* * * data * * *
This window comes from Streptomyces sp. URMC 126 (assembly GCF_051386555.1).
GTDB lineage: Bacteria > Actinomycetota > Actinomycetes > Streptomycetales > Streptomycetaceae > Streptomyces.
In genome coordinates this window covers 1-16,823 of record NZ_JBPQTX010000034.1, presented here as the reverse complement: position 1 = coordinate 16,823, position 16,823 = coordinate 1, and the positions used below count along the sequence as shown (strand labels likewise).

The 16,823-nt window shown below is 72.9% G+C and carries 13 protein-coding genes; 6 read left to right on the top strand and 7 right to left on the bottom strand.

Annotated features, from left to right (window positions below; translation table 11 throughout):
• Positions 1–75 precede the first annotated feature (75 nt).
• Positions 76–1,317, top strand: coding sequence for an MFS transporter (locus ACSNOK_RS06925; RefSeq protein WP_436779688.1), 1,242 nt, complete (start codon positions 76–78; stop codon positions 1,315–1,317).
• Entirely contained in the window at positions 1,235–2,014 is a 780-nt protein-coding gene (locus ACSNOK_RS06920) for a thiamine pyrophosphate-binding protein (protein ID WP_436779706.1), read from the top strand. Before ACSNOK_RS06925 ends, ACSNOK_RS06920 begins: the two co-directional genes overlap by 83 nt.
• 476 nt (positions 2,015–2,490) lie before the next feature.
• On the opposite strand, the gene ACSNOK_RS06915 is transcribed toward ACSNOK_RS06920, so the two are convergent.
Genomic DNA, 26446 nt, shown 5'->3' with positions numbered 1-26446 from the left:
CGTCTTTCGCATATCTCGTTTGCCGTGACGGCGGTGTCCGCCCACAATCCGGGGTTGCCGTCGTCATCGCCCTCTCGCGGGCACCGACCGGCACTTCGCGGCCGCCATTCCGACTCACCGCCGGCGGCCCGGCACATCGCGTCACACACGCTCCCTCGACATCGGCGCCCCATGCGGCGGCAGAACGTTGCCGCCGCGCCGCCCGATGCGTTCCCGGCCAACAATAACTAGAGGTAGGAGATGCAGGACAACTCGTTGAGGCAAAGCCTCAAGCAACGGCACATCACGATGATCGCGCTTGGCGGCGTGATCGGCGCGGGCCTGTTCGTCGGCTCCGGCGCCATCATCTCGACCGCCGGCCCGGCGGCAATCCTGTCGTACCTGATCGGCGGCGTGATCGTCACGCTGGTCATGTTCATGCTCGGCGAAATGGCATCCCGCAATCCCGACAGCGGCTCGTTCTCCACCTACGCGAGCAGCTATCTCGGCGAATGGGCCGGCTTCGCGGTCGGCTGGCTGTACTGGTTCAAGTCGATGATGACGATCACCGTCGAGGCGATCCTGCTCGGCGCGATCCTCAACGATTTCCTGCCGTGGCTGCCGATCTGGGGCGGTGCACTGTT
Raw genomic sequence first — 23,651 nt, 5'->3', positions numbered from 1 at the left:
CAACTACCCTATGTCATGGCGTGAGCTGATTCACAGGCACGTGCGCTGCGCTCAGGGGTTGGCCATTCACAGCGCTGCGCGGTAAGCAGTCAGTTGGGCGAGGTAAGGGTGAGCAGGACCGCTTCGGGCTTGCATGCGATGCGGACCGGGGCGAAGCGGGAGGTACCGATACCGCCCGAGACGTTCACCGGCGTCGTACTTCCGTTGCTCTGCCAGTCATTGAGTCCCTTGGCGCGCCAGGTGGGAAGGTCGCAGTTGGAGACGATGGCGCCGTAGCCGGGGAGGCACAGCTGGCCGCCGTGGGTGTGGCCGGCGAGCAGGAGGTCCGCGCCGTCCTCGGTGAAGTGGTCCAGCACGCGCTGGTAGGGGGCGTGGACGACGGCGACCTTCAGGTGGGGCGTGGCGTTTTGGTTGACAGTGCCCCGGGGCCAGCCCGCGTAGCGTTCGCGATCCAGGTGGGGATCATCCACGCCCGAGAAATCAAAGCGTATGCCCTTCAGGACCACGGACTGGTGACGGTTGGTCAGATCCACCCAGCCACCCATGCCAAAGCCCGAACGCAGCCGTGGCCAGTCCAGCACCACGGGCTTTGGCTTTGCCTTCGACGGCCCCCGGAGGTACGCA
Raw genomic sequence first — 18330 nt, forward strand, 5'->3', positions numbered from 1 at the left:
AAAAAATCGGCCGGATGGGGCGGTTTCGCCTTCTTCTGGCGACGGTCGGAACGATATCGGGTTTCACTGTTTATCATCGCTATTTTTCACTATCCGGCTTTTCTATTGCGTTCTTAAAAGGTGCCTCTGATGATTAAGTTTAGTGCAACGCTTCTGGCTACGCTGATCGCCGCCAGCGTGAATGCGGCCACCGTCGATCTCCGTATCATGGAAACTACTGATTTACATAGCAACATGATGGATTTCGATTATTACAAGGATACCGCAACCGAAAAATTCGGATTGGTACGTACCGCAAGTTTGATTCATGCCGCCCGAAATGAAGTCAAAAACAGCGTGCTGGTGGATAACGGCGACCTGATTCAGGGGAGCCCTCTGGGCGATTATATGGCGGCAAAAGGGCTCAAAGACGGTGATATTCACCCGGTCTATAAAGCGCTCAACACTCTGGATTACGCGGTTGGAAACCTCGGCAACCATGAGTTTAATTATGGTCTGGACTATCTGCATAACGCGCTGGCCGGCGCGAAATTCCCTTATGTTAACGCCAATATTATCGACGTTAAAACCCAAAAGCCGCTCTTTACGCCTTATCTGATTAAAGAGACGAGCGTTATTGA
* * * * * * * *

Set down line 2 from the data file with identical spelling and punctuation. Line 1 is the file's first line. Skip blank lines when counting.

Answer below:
GTDB lineage: Bacteria > Actinomycetota > Actinomycetes > Streptomycetales > Streptomycetaceae > Streptomyces.